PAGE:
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  • Heather Raithby Doyle

Why we need to remove invasive plants from our gardens

Updated: Nov 8, 2023

By Heather Raithby Doyle

As a member of Blooming Boulevards we learn about native plants and how they support the ecosystem. Invasive plants destroy that balance.

As someone who has spent many hours removing invasive plants from the forest around Mississauga’s Adamson Estate, I would like to emphasize invasive plants are a huge problem, and they are very difficult to remove from natural areas once established. As gardeners, especially those that advocate for native plants, we should remove invasive plants from our gardens. These include English ivy, periwinkle, lily of the valley, goutweed, garlic mustard, Japanese knotweed and many more. To those who protest that these plants are contained in their garden, please understand seeds can unknowingly be dispersed through wind, birds, and foot traffic.

Highly invasive periwinkle Vinca minor has overrun the woodland areas of the Adamson Estate in Mississauga. Periwinkle is used by gardeners in landscapes where a shade ground cover is desired. It rapidly spreads mainly by stem runners and will overrun nearby woodlands, but can also spread by seed. Listed by the CVC as a CATEGORY 1 - Transformers Species that exclude all other species and dominate sites indefinitely, the list heading states "Plants in this category are a threat to natural areas wherever they occur because they tend to disperse widely (for example, through transport by birds or water). They are the top priority for control but control may be difficult. Upon detection, immediate removal is recommended. Potential for spread into other areas must also be controlled." Photo©2023_Heather Doyle.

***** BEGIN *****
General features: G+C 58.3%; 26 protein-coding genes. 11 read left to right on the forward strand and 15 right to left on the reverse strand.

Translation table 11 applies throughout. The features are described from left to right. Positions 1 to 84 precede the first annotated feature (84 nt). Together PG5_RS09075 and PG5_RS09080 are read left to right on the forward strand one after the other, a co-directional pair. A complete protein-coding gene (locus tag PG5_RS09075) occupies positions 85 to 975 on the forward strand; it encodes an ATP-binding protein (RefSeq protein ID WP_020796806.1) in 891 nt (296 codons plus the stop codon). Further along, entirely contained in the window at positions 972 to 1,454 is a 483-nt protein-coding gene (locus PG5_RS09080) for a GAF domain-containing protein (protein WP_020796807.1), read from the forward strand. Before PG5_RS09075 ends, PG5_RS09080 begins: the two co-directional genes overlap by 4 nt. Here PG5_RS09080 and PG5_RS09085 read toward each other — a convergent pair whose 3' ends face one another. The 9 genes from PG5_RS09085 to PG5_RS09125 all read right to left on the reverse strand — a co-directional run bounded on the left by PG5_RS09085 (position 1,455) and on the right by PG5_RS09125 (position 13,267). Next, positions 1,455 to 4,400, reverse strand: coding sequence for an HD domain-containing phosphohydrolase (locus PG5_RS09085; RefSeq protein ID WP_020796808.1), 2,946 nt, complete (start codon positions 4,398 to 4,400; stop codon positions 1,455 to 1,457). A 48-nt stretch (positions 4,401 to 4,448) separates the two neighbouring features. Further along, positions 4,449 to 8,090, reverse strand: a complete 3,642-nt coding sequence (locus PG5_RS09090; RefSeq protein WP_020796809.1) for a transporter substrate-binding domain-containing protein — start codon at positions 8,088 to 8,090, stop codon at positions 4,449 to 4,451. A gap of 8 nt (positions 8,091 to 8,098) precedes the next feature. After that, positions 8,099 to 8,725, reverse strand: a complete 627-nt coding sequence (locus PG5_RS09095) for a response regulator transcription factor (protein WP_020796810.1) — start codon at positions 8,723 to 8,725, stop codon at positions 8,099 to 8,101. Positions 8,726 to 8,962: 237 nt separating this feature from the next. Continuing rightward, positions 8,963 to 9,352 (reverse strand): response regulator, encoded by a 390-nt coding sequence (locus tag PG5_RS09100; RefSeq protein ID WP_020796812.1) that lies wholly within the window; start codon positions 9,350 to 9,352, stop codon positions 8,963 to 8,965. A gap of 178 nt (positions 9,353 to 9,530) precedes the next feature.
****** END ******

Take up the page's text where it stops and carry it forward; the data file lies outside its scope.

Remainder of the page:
invasive lily of the valley spreads into natural areas

Lily of the valley is a good example of a plant grown by unwary gardeners because it is widely available for sale. Provincially unregulated and available in garden centers, lily of the valley easily escapes from gardens and replaces native species in natural areas. It spreads through dispersal of seeds contained in the berries eaten by animals. This plant is now listed as a Category 2 Invasive by the CVC.

Here’s what we can do:

-Replace invasive plants with native plants in your garden

-Never dump plant material in the forest

-Tell nurseries not to market and sell invasive plants

-Educate people you know about why native plants matter, and why invasive plants are harmful

-Consider joining an invasive plant removal event in your area through the City of Missisasuga’s Natural Areas Stewardship Program

Heather (center) and friends team up to help remove invasives at the Adamson Estate.


Want to know more?

-There is no need to grow invasive plants - there are native plants for every garden condition. Grow Me Instead

-See best practices to remove invasive species: A Landowners Guide to Managing Invasive Plants

-Consult the Priority Invasive Plant List by the Credit Valley Conservation Authority

-Read Rachel Morgan' s article: Add invasive species to the list of crippling costs shouldered by municipal taxpayers. The Pointer April 09, 2023 - Brampton, Mississauga, Niagara


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